Wreaths

Here in the US  approximately 15% of the evergreens are  cut on the West coast and the upper northeast, with the other 85% from Canada.  The wreaths shown here are a single faced, wreath; and little known that they are  made from evergreens cut in October; stacked, and held for trucking in mid November.  Ever notice how they are kind of flat and dry? The month of dry storage does this, and also why they shed so many needles every time you open your door.  There are tree farms just for cutting, but many of the evergreens are cut from virgin forests; something I really don’t want on my conscience or my door no matter how cheap they are.     It’s your choice.

And..Those Little Trees

Every year we see them; the miniature evergreen trees in foiled pots laden with plastic ornaments.   As a certified tree lover, I cringe wishing I could buy them all and take them home.  Most are outdoor varieties and can only withstand a dry and warm house for so long-not unlike the cut live tree in your living room.  To live they need special care to hold them for planting in the Spring. There also are pallets of Norfolk Island pines in every store from drug to home improvement outlets.  They are temperate house plants native to the Norfolk Islands and landscape trees in Florida where they grow 3 stories high- and not really a true pine tree at all.  They are a very soft hearted plant usually dusted with sparkles and smothered with bows & ornaments on its delicate branches.   These should be purchased as a tropical, houseplant and treated as such.  They are not cold hardy, and will definitely freeze. It always amazes me how tenacious all the houseplants in these outlets try their best to survive.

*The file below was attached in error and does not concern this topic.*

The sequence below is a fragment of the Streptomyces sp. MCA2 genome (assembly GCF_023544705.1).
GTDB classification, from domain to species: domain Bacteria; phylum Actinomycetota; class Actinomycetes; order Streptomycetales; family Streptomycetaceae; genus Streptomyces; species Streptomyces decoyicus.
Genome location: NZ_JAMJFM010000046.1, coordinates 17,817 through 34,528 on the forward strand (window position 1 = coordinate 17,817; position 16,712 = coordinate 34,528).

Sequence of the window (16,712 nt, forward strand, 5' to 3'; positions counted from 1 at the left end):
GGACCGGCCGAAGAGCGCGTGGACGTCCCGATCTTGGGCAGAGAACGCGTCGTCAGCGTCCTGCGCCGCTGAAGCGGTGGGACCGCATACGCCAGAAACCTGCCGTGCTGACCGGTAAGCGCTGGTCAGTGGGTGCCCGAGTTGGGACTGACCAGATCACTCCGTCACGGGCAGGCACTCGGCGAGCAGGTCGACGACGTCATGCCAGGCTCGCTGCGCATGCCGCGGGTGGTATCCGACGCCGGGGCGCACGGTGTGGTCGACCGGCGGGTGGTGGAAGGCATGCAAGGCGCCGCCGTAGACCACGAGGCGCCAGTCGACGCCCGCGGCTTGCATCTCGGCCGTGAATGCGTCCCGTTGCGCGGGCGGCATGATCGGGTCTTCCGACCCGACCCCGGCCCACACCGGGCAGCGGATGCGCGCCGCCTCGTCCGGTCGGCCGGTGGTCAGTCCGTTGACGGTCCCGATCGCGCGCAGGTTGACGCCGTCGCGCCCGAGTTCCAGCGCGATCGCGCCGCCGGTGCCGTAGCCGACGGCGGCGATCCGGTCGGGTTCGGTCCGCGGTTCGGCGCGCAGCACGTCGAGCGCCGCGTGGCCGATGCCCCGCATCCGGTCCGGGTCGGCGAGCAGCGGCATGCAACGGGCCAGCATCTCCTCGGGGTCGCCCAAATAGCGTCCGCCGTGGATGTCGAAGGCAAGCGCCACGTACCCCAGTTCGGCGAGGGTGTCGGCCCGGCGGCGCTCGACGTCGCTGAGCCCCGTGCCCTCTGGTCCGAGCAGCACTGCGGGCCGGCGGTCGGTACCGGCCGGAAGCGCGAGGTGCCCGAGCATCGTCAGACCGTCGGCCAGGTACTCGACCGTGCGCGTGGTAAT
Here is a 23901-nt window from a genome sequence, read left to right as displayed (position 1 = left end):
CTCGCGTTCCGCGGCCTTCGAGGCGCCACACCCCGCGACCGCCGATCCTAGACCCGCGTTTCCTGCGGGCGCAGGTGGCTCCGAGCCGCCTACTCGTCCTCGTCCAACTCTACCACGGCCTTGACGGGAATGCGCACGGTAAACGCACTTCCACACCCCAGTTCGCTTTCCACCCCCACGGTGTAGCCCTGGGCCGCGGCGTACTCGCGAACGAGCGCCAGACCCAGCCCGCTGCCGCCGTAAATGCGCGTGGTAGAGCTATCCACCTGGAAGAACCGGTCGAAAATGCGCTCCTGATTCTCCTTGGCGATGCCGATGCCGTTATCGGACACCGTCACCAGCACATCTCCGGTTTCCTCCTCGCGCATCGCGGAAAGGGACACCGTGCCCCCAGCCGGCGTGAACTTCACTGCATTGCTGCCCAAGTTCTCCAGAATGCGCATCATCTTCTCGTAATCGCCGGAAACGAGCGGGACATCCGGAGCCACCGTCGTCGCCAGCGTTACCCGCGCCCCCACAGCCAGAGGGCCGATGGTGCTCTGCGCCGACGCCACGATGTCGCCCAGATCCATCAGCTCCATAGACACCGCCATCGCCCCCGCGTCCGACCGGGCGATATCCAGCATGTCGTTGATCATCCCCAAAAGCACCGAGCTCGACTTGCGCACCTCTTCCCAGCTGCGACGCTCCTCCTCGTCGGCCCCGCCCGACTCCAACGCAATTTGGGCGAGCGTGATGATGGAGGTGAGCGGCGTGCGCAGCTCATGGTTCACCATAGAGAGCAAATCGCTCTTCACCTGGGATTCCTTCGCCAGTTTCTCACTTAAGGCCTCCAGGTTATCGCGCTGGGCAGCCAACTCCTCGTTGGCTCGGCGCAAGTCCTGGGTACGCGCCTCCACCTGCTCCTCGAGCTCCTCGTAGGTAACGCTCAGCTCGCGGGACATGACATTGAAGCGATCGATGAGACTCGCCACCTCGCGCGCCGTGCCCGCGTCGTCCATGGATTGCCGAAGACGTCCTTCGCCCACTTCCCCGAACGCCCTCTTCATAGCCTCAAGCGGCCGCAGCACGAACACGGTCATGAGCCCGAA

The Lacy Norfolk

 

If you take a moment to think about the history and quality of all your holiday decorations, you will find some of the little secrets in the trade and mass markets.  The cheap plastic everything sold everywhere actually come at a huge price somewhere.  Imported flowers come with numerous environmental & social issues attached with fancy marketing slogans and misleading information. Stressed plants are doomed the moment they leave the greenhouse and not a good or compassionate bargain.   The stale, dry evergreen wreaths were alive and healthy a month ago and now seem only good for mulch.

Add in that these items are all treated with an assortment of chemicals for all sort of preventive, preserving, pest and disease; then we are all using  our natural resources in a detrimental way.  For sure, these poor communities around the world are glad to have any wage, but so would our own homeless population and farms here.  Wouldn't it be nice to have a Fair Trade certification for economically and depressed communities in the US?  That would really attack our unemployment and something to label for.

 I only ask that you think before picking up that bunch of flowers at checkout, or grabbing that wreath while you are buying a drill; or asking just where it came from.  Spend your dollars wisely on quality for yourself and your gift recipients at local venues.  Money talks, it always has.  And we just have to realize that maybe a fresh and beautiful, local grown wreath is not $9.99 and you have a limited budget.  Well, how about making your own decoration then?   It would sure be fresher and more meaningful; and.... I think you would see that $9.99 isn't near enough what your creation is worth.

think, live, buy local and...green

Lynn 🙂